Text message: Sending text messages may be better for leads with whom you’ve already communicated. Pay close attention to your conversations with them and base your follow up texts on those needs.
Remember, it typically requires 7-10 touches before a conversion happens. Creating a follow-up schedule will ensure you remain consistent with your communications and prevent you from letting the leads you worked so hard to attain fall through the cracks. Your communications calendar should aim to keep you top of mind with your leads but not become a nuisance.
For example, your schedule might look like this:
Anything more than that and you run the risk of getting the brush off.
If you have a CRM (contact/customer relation management) system, you’re way ahead of the game. CRM’s allow you to keep a record of all customer outreach and the results of those communications. If you don’t have a CRM, no worries – that’s what Excel is for! Simply create a spreadsheet that includes your prospects’ contact information and notes regarding the dates and methods used to nurture those leads.
Qualifying your leads is a very important step and should be done as early as possible. Don’t get trigger-happy and abandon leads because they may take a bit of work to close, but be smart about what you’re chasing down. Three qualifying categories to consider:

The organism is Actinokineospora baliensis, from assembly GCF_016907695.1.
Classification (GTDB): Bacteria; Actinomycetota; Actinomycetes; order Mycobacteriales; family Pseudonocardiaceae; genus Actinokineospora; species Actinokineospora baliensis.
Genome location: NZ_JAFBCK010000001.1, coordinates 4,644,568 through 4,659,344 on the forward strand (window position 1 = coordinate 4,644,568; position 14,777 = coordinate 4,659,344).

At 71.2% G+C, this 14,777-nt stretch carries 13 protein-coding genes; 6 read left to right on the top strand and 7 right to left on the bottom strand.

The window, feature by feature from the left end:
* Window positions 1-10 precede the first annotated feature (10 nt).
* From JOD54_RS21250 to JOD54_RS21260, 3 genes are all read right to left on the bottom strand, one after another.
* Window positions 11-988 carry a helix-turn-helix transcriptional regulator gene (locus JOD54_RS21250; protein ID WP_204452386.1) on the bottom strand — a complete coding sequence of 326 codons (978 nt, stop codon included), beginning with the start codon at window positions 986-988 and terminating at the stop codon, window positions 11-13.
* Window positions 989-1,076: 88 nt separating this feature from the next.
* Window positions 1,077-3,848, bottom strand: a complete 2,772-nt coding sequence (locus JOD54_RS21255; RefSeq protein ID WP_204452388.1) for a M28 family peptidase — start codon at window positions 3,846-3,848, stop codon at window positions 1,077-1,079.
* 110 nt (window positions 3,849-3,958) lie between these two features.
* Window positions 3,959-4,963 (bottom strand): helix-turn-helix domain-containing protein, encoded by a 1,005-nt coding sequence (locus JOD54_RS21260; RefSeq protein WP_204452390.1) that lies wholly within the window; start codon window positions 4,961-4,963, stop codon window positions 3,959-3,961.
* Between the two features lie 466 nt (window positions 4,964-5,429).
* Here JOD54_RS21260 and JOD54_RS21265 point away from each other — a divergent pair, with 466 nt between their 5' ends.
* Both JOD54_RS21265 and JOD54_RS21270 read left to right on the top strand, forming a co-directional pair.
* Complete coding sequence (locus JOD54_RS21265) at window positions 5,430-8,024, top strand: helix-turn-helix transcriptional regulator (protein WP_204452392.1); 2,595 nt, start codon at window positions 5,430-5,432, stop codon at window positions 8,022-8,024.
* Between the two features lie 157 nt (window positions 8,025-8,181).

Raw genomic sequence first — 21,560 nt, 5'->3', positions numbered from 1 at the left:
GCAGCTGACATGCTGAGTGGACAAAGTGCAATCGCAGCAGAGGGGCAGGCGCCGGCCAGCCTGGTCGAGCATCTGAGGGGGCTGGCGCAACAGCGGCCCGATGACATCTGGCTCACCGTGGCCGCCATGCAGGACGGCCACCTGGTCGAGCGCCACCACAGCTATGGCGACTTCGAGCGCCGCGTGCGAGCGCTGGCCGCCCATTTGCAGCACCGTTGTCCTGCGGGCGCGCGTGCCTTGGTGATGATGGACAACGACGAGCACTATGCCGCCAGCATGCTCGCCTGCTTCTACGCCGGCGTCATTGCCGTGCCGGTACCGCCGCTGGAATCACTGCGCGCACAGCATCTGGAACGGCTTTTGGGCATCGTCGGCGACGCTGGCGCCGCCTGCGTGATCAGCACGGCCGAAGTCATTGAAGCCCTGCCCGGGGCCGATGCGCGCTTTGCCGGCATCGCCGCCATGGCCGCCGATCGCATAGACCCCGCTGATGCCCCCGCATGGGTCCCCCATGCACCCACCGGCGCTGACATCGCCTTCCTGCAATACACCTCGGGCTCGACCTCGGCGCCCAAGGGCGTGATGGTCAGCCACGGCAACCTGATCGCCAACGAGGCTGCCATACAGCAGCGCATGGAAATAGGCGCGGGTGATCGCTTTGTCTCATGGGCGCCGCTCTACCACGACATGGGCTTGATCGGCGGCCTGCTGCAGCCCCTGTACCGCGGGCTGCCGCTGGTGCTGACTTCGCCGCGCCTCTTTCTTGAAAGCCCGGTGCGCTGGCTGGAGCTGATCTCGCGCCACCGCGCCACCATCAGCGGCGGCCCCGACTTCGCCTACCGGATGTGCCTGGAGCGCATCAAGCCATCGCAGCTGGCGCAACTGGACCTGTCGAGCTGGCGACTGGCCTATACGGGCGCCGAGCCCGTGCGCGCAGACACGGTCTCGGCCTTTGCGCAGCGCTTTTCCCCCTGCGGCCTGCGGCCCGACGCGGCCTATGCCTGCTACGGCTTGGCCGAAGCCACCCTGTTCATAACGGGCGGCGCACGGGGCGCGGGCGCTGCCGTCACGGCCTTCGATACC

If you discover they’re not qualified at this time, don’t toss their info! Put them in a “to be followed up with later” file and create a campaign to target those leads which you’ve put on the back burner down the road when their circumstances may have changed.
Lead prospecting is all about remaining in front of your clients without getting on their bad side … a sort of omnipresence, if you will. Your goal shouldn’t necessarily be to convince them to buy, but rather to be there when they’re ready to buy. This type of reliability bodes well for your brand and makes those leads feel respected and valued. What better way to cultivate your customer base than that?
For more tips, check out these four easy lead qualification strategies!
Kristen is the Senior Managing Editor at WordStream, where she helps businesses to make sense of their online marketing and advertising. She specializes in SEO and copywriting and finds life to be exponentially more delightful on a bicycle.
See other posts by Kristen McCormick